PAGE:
Yet news of repeated successful outcomes has yet to reach the ears of many C-level executives many of whom still assume that automated solutions are not sophisticated enough to handle their complex systems. And unfortunately, many industry pundits continue to preach that fully automated transformation is not even possible and still mistakenly expound upon the need for manual solutions or manual/semi-automated solutions. It is high time for the word to get out! Full automation has arrived. It is not only possible, but it is being used routinely to transform enormously large and complicated software programs with results that are error free, far higher quality than humans could ever produce, and completed with unheard of schedule compression.
The Secret Sauce
If full automation is the engine, architecture-driven solutions are the "secret sauce" of successful modernization. Clearly and completely capturing a roadmap of the entire process and all code and design from starting-to-finished product are critical steps in ensuring that the mission-critical functionality of the original system is preserved during its automated transformation.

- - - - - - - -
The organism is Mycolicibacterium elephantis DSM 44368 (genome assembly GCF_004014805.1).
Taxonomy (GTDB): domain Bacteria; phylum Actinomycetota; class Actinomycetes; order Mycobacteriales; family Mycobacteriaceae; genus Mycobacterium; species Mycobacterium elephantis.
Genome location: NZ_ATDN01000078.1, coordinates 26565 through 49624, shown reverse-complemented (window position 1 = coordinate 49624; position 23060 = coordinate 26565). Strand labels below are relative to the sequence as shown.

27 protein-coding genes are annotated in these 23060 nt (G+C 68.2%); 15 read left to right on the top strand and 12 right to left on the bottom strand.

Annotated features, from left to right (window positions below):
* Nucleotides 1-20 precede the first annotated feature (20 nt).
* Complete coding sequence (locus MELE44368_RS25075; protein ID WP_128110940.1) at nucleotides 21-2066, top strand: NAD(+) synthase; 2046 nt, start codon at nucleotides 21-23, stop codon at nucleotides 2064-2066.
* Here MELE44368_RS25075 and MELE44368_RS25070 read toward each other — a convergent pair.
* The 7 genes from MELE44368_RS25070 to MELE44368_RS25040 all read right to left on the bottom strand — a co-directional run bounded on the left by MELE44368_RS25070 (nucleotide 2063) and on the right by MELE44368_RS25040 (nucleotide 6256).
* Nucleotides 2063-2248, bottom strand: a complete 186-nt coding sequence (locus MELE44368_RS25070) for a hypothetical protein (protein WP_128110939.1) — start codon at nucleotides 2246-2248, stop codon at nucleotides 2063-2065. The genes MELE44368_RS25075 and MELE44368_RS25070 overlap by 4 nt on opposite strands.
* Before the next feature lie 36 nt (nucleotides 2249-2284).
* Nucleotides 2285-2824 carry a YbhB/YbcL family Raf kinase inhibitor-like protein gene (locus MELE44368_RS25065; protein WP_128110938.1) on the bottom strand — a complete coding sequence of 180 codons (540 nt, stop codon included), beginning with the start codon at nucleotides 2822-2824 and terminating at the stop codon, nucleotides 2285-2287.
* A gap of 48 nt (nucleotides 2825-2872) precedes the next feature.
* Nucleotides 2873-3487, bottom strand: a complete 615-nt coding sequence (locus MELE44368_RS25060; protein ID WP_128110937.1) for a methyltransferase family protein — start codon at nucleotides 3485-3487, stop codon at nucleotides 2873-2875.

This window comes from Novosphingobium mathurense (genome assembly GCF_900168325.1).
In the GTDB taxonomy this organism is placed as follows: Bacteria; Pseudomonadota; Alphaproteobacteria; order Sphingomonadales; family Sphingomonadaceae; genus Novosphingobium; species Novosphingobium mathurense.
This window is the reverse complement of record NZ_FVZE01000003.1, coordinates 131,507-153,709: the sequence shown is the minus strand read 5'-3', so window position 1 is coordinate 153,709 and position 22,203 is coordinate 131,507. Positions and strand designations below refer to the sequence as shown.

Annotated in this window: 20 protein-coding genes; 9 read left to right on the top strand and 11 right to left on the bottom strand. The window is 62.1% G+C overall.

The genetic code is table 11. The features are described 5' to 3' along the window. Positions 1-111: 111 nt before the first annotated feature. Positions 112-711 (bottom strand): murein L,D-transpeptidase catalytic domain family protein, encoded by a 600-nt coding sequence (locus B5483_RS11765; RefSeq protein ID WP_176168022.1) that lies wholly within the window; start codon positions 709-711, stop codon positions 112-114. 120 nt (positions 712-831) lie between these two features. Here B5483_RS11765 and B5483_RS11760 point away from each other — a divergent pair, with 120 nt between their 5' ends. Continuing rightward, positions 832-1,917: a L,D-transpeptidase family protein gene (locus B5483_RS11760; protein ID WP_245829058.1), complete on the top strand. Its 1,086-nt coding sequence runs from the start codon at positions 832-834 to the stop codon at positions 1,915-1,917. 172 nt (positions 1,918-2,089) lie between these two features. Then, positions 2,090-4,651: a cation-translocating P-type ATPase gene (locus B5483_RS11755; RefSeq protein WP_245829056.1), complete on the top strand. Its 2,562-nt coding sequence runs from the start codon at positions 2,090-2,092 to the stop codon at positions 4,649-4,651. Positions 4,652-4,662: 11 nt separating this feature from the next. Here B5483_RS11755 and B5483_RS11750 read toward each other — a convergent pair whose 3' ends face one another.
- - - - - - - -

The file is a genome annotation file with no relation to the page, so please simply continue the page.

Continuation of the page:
Yes, the most efficient and error free way to accomplish this is with a fully automated 'Transformation Blueprint' of the entire end-to-end solution. Remarkably not only is the code transformed, but the entire design and process is fully automated too. And, this approach has proven reliable on dozens of million line plus systems, generating clear roadmaps to the completed final documented transformed systems, over and over again from the outset of the project.
Published case studies, such as those in William Ulrich's and my book Information System Modernization: Architecture-Driven Modernization Case Studies, give broad examples of these approaches and can be used as guide posts for specifying solutions. They cover a variety of industry sectors including insurance, banking and finance, defense, private and public sector healthcare, education, tourism and travel, energy and geophysical services, civilian federal government, air traffic control, and retail.